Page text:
Each NFL practice is scripted to get in the maximum amount of work done and to build on each successive day. Your script is your editorial calendar. Without a calendar, you’ll end up doing ad hoc pieces of content and be at the mercy of whoever in your organization talks the loudest (and/or has the highest-level title).
Kicking From the Side
Justin Tuck, one of the better kickers in the NFL, meandered throughout practice, kicking field goals from all sorts of strange angles that would never happen in a game – from the back corner of the end zone, for instance. By practicing from such odd angles, I’m assuming that helps his accuracy when he kicks at the full width of the goal posts in a real game.
So do something different. Sharpen your skills by doing something extreme – or just try something different to break out of a rut. Write in first person if you never do. Write a sentence using only words that start with “d.” Write standing up. Go outside and brainstorm. Go guru and sit on a mountaintop (or beach or riverside or woods; depending on where you live).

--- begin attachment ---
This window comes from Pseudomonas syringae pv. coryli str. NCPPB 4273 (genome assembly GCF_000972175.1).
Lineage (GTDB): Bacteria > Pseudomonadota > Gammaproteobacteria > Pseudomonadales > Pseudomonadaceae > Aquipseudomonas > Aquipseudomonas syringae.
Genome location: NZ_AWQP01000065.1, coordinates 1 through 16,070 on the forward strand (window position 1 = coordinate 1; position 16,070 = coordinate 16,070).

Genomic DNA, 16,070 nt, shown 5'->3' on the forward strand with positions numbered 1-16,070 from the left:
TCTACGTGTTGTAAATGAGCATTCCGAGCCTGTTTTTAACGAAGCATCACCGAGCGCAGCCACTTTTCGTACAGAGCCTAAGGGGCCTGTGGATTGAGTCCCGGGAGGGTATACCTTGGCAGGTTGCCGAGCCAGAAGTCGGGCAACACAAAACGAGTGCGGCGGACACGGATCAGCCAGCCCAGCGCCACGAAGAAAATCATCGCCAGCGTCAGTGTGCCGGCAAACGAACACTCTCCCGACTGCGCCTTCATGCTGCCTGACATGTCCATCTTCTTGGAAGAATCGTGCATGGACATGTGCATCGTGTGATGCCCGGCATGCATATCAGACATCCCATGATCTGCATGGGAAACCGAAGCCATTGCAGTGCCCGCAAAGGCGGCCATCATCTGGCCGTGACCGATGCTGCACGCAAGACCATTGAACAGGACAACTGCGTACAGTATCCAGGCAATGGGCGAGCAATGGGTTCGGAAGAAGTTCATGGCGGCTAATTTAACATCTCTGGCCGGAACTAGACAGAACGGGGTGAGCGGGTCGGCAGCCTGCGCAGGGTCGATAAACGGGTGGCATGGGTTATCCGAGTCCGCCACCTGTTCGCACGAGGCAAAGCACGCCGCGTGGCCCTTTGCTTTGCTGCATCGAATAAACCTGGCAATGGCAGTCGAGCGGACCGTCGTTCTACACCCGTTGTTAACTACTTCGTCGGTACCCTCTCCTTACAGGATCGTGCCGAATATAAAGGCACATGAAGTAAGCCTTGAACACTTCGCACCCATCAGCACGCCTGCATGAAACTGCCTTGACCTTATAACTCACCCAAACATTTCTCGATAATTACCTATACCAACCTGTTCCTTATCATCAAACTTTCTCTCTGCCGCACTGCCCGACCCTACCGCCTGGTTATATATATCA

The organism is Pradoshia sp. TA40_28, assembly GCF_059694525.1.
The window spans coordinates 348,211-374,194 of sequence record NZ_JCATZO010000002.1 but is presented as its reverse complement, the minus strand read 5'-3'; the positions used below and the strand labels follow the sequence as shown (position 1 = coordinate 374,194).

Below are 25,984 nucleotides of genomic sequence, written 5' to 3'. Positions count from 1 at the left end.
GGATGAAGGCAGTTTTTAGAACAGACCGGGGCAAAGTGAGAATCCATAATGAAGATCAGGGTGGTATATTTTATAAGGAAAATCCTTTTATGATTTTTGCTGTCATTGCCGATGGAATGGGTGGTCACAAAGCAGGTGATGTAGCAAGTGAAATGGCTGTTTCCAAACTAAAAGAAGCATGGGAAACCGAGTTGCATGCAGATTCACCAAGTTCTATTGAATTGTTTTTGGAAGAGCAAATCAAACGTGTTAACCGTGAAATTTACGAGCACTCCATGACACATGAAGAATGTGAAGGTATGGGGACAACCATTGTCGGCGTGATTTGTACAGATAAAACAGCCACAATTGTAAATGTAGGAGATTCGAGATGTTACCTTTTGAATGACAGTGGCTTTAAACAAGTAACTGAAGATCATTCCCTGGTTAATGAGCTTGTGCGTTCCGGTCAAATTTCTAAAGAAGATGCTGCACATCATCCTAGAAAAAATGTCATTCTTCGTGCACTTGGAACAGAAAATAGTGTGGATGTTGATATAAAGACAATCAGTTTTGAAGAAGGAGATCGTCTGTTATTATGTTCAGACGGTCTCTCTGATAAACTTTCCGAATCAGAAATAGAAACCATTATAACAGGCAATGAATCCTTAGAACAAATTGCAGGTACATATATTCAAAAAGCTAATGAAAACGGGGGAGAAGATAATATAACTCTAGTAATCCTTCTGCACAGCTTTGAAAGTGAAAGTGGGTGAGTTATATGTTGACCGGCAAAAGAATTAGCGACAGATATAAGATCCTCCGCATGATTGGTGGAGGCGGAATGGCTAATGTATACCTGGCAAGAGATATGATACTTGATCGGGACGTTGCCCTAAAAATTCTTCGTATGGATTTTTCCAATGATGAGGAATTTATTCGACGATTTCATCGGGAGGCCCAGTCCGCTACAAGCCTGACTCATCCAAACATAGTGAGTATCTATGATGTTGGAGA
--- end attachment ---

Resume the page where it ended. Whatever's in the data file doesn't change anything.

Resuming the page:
Players practice the basics. Catching. Throwing. Footwork. When the game is on the line in the fourth quarter, muscle memory built on repetition can make the difference between winning and losing. As an editor, I would once or twice a week flip through the Chicago Manual of Style for a grammar look/refresh. Revisit the basics of sharing on social media. Take a quick class on the basics of blog writing. Sometimes, revisiting the basics from a position of experience will spark new ideas. Regardless, it’s never a bad idea to keep on top of doing the little things right.
Teams practice for situations – end of the half with 2 minutes, 2 timeouts, down by 6; end of the game with 1 minute, no timeouts, down by 3; goal line; 3rd down and 12; teams even practice the “victory formation” kneel down at the end of games. Especially for those of use with a social presence; what are you going to do if you mistakenly post/reply from “you” rather than “official you”? (I’m guilty of this one.) How will you handle a typo? A difficult customer? A troll? If you need extra design, do you know who you’ll talk to?